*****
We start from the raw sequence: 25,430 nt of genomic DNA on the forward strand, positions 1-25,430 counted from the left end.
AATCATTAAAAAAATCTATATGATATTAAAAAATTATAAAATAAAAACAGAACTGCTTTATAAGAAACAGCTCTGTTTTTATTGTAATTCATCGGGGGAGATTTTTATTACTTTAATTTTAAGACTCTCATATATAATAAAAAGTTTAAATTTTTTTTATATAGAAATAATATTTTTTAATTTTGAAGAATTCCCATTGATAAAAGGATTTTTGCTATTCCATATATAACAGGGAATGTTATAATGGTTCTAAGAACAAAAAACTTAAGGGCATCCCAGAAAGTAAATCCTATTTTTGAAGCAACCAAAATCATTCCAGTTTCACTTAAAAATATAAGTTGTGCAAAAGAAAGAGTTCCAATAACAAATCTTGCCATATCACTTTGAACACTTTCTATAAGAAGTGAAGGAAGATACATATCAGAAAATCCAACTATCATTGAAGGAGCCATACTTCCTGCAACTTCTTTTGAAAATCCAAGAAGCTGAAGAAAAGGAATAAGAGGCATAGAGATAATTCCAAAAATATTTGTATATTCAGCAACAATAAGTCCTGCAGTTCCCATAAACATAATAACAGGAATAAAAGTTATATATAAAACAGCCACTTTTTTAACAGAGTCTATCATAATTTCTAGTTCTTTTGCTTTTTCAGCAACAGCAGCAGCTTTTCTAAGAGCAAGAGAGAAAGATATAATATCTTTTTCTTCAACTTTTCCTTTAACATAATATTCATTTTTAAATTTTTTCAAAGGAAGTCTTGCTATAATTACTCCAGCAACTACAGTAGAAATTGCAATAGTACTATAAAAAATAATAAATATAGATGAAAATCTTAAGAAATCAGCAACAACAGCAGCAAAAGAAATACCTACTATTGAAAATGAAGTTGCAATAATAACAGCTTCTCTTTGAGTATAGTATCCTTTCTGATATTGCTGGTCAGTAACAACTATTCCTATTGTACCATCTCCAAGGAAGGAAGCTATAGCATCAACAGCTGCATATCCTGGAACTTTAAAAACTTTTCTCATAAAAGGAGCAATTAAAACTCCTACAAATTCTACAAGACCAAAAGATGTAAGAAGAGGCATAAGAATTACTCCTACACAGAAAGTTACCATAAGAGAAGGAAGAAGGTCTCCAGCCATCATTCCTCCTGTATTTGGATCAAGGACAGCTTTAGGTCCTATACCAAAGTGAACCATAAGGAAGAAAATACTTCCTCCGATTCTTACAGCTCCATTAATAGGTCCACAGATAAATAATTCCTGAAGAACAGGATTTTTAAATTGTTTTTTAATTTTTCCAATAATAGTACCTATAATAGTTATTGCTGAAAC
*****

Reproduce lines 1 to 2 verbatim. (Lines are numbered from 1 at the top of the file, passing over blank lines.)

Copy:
We start from the raw sequence: 25,430 nt of genomic DNA on the forward strand, positions 1-25,430 counted from the left end.
AATCATTAAAAAAATCTATATGATATTAAAAAATTATAAAATAAAAACAGAACTGCTTTATAAGAAACAGCTCTGTTTTTATTGTAATTCATCGGGGGAGATTTTTATTACTTTAATTTTAAGACTCTCATATATAATAAAAAGTTTAAATTTTTTTTATATAGAAATAATATTTTTTAATTTTGAAGAATTCCCATTGATAAAAGGATTTTTGCTATTCCATATATAACAGGGAATGTTATAATGGTTCTAAGAACAAAAAACTTAAGGGCATCCCAGAAAGTAAATCCTATTTTTGAAGCAACCAAAATCATTCCAGTTTCACTTAAAAATATAAGTTGTGCAAAAGAAAGAGTTCCAATAACAAATCTTGCCATATCACTTTGAACACTTTCTATAAGAAGTGAAGGAAGATACATATCAGAAAATCCAACTATCATTGAAGGAGCCATACTTCCTGCAACTTCTTTTGAAAATCCAAGAAGCTGAAGAAAAGGAATAAGAGGCATAGAGATAATTCCAAAAATATTTGTATATTCAGCAACAATAAGTCCTGCAGTTCCCATAAACATAATAACAGGAATAAAAGTTATATATAAAACAGCCACTTTTTTAACAGAGTCTATCATAATTTCTAGTTCTTTTGCTTTTTCAGCAACAGCAGCAGCTTTTCTAAGAGCAAGAGAGAAAGATATAATATCTTTTTCTTCAACTTTTCCTTTAACATAATATTCATTTTTAAATTTTTTCAAAGGAAGTCTTGCTATAATTACTCCAGCAACTACAGTAGAAATTGCAATAGTACTATAAAAAATAATAAATATAGATGAAAATCTTAAGAAATCAGCAACAACAGCAGCAAAAGAAATACCTACTATTGAAAATGAAGTTGCAATAATAACAGCTTCTCTTTGAGTATAGTATCCTTTCTGATATTGCTGGTCAGTAACAACTATTCCTATTGTACCATCTCCAAGGAAGGAAGCTATAGCATCAACAGCTGCATATCCTGGAACTTTAAAAACTTTTCTCATAAAAGGAGCAATTAAAACTCCTACAAATTCTACAAGACCAAAAGATGTAAGAAGAGGCATAAGAATTACTCCTACACAGAAAGTTACCATAAGAGAAGGAAGAAGGTCTCCAGCCATCATTCCTCCTGTATTTGGATCAAGGACAGCTTTAGGTCCTATACCAAAGTGAACCATAAGGAAGAAAATACTTCCTCCGATTCTTACAGCTCCATTAATAGGTCCACAGATAAATAATTCCTGAAGAACAGGATTTTTAAATTGTTTTTTAATTTTTCCAATAATAGTACCTATAATAGTTATTGCTGAAAC